BATON ROUGE, La. — Facing his two Republican challengers for their first head-to-head debate, Louisiana Gov. John Bel Edwards fended off criticism Thursday that his tax policy and spending decisions are driving people from the state and hampering economic growth.
U.S. Rep. Ralph Abraham tangled with Edwards most directly, with the men often talking over each other in disagreements as Abraham accused the Democratic incumbent of repeatedly turning to "taxes, taxes, taxes" from the state's already strapped citizens. At one point, Edwards told Abraham: "You are just 100% false."
Businessman Eddie Rispone, running in third place in the polls, was sometimes sidelined by the back-and-forth disputes, at one point asking about a question: "Do I get to answer that one?" He dismissed the exchanges as the arguments of "two career politicians," continuing to position himself as the outsider even as he and Abraham offer similar negative assessments of Edwards' performance in office.
While Abraham and Rispone panned the growth of state spending levels and Edwards' support of sales taxes to balance the budget, Edwards said he worked with lawmakers of both parties to stabilize the state's finances and make new investments in public colleges and the first statewide K-12 public school teacher pay raises in a decade.
"I don't agree that we should cut taxes until we know that we won't go back into a structural budget deficit," Edwards said, as his two opponents pledged to decrease taxes.
Abraham said Edwards once described sales tax increases as a threat to the state's economy. The congressman told Edwards: "Congratulations, governor, you've killed it."
Edwards replied with economic statistics that he said document a thriving Louisiana economy. Neither Abraham nor Rispone detailed where they would cut state spending to balance a budget with less tax revenue.
The three men agreed on a few points. None supported limitations on semiautomatic weapons. All backed legislation signed by Edwards earlier this year that bans abortion as early as six weeks of pregnancy without exceptions for victims of rape or incest.
Thursday's debate was aired statewide, filmed before an audience of hundreds of people on Louisiana State University's campus, the first of four scheduled debates to feature all three main contenders. The election is Oct. 12, with early voting beginning Sept. 28.
Edwards is hoping to win outright in next month's open primary by receiving more than 50% of the votes. While all polls have him in the lead, they haven't shown him reaching that benchmark.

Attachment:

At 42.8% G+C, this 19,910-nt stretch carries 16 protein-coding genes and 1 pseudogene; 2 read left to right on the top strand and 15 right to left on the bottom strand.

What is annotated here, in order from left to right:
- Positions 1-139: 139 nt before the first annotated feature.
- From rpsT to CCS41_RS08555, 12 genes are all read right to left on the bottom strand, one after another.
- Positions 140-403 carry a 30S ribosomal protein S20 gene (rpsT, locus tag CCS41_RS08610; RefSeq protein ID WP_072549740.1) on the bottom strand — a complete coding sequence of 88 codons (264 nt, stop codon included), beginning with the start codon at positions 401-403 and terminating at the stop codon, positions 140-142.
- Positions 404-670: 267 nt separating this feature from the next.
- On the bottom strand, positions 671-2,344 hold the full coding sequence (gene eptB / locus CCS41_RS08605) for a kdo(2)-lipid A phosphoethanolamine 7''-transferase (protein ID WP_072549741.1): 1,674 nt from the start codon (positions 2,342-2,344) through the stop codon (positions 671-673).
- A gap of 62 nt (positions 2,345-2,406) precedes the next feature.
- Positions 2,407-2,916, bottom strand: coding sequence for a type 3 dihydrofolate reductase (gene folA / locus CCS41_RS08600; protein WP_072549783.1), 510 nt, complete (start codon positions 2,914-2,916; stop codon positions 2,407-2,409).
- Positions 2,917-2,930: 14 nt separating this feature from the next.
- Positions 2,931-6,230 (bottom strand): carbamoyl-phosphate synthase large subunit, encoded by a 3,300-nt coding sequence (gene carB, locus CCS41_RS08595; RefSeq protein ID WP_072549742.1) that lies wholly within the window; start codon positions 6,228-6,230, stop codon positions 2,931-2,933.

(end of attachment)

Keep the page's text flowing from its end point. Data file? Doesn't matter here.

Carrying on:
Abraham, a third-term congressman from northeast Louisiana, is the leading Republican challenger, even though Rispone has spent five times as much on his campaign as Abraham. Rispone, owner of an industrial contracting company from Baton Rouge, is largely self-financing his gubernatorial effort. He has poured more than $11 million of his own money into his campaign account.
In individual questions from the moderators, Abraham defended his repeated absences from Congress, saying his constituents understand how important the governor's race is. But he also acknowledged he'd be missing more votes.
Edwards defended his decision to hire Johnny Anderson as a top aide, even after sexual misconduct allegations were lodged against Anderson in a previous government position. Anderson left his post in November 2017 amid claims he sexually harassed a woman in the governor's office, allegations resolved with a taxpayer-financed settlement. The governor said Anderson was cleared of the prior allegations before he was hired and "his service to the state of Louisiana was terminated" quickly when the new allegations were lodged.
Rispone launched attack ads not only against Edwards but against Abraham as well, an intraparty hit that has drawn backlash from some Republicans. But Abraham largely ignored Rispone on stage. Rispone took only one direct dig at Abraham, pointing out that the congressman suggested in 2016 that Donald Trump should consider stepping aside from the GOP presidential nomination. Rispone described himself as the only true loyalist to President Trump.
Thursday's debate was hosted by LSU's Manship School of Mass Communication and Nexstar Media Group TV stations, airing around the state on radio and television and online.
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